Helping "old" people really needs expanded on. How old - and how limited are we talking about? When I retired from the Post Office I was asked to do maintenance at a Senior Center with ages from around 60 to close to 100. There is training someone in preparation for getting older who is still highly trainable and then there is training someone who "is" older and the common training ideas are way too serious for these people - regardless of actual years on earth age. One of the problems is that many of the people coming up with "how to train the elderly" aren't elderly enough themselves and have no concept of the limitations and issues the elderly face. Oh sure - you can take the average 50 year old and do all kinds of things with them and this will certainly help them as they age further - but try that with someone who is 75 already and you can easily do some serious harm to them - depending on the individual of course. The average trainer in a gym today doesn't have the ability to train a 25 year old without harm - and the things they try with the actual elderly are criminal. If I was forced to pick one thing for the actual elderly to do (and of course we aren't forced to do that) - I'd choose something like Tai Chi - at least in the beginning. But judging from what was an admittedly very small population where I worked - they liked dancing more than anything else I could show them. All these wonderful training ideas kind of fall apart when the person is unable to get out of their chair without help - there is old and then there is old - two different things entirely. One of the biggest problems in training the truly elderly is getting them to a facility where the things I Love Big Chicks talks about are possible equipment wise. For example the place where I worked had no training facility at all and many ladies in their 80s and 90s also couldn't drive - so what we had was a "commons" area with zero equipment to work with. The social aspect of group training also encouraged many who otherwise wouldn't even try.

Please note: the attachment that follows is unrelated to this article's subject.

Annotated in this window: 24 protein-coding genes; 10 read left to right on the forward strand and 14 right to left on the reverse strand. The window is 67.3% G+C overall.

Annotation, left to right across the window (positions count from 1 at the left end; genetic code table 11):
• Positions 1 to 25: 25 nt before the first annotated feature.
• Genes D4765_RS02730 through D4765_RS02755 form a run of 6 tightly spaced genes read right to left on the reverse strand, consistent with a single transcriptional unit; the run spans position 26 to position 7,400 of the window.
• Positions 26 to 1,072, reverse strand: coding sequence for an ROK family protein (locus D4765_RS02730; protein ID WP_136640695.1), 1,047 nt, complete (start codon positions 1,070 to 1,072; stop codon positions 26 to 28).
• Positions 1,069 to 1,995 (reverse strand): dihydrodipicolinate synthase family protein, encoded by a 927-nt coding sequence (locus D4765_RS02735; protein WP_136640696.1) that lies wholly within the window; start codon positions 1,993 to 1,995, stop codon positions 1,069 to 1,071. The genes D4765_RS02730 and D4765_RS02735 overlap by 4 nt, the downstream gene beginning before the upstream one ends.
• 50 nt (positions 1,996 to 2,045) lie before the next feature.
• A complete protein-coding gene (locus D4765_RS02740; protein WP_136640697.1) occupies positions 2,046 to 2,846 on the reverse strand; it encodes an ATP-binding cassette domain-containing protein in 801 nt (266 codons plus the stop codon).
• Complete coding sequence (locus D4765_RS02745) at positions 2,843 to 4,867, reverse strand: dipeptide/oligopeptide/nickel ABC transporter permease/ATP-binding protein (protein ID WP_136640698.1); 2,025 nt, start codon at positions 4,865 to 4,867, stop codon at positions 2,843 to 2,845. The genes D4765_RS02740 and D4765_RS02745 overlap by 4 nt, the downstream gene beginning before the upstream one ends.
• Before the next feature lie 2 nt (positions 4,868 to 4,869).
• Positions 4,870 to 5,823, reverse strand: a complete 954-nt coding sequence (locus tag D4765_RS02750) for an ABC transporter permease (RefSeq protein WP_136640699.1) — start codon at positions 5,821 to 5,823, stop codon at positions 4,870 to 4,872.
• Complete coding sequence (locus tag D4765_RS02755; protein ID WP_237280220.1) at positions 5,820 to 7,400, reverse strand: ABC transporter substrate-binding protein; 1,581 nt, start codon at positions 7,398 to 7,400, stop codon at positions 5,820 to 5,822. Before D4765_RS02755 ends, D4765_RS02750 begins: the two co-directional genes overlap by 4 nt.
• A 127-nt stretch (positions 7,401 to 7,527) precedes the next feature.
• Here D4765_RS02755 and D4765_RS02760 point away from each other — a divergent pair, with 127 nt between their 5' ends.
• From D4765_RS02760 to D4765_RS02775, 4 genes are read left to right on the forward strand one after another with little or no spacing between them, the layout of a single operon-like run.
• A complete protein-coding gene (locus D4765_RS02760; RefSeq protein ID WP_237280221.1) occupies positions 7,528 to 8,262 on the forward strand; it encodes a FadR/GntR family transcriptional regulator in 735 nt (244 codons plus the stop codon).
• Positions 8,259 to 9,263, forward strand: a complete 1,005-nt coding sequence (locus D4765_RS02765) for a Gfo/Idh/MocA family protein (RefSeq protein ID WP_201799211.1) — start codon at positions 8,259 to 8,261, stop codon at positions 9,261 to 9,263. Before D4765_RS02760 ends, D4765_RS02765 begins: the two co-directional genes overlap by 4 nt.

Old is entirely as relative term. That's why, above, I mentioned "frail". Some older people, 40 and up, usually 50 and up, have no concept of heavy, of moving well, of doing anything with their bodies at all, and, like Climber511 says, they can't get up out of a chair. I always evaluate the folks I'll train based on their ability to do normal, everyday tasks- and then see where I go from there.
The things I consider are:
Ability to walk 1/4 mile or so on a sidewalk
The ability to get up and sit down repeatedly (three times in a row)
how rounded their backs are (rounding between the shoulder blades)
how bad their pelvic tilt is and whether it's anterior or posterior.
I also need notes from their Doctor about what they can and cannot do. I spend most of my training time with older folks trying to correct years of horrible posture. And again, I say older because I don't know whether older is 45 or 80; it's more a factor of detrained/untrained.
I will say that swimming doesn't keep these old folks in shape at all. I go to the Y once or twice a week with my daughter and all the older folks who swim, even for 30 minutes or more at a stretch, look like hell. Bad posture, fat, hardly any muscle tone at all.
But dancing is pretty popular for the older people, and dancing, moving, maybe some basic bodyweight stuff is great. Do push-ups on a wall, just use a chair to sit up and get down, etc.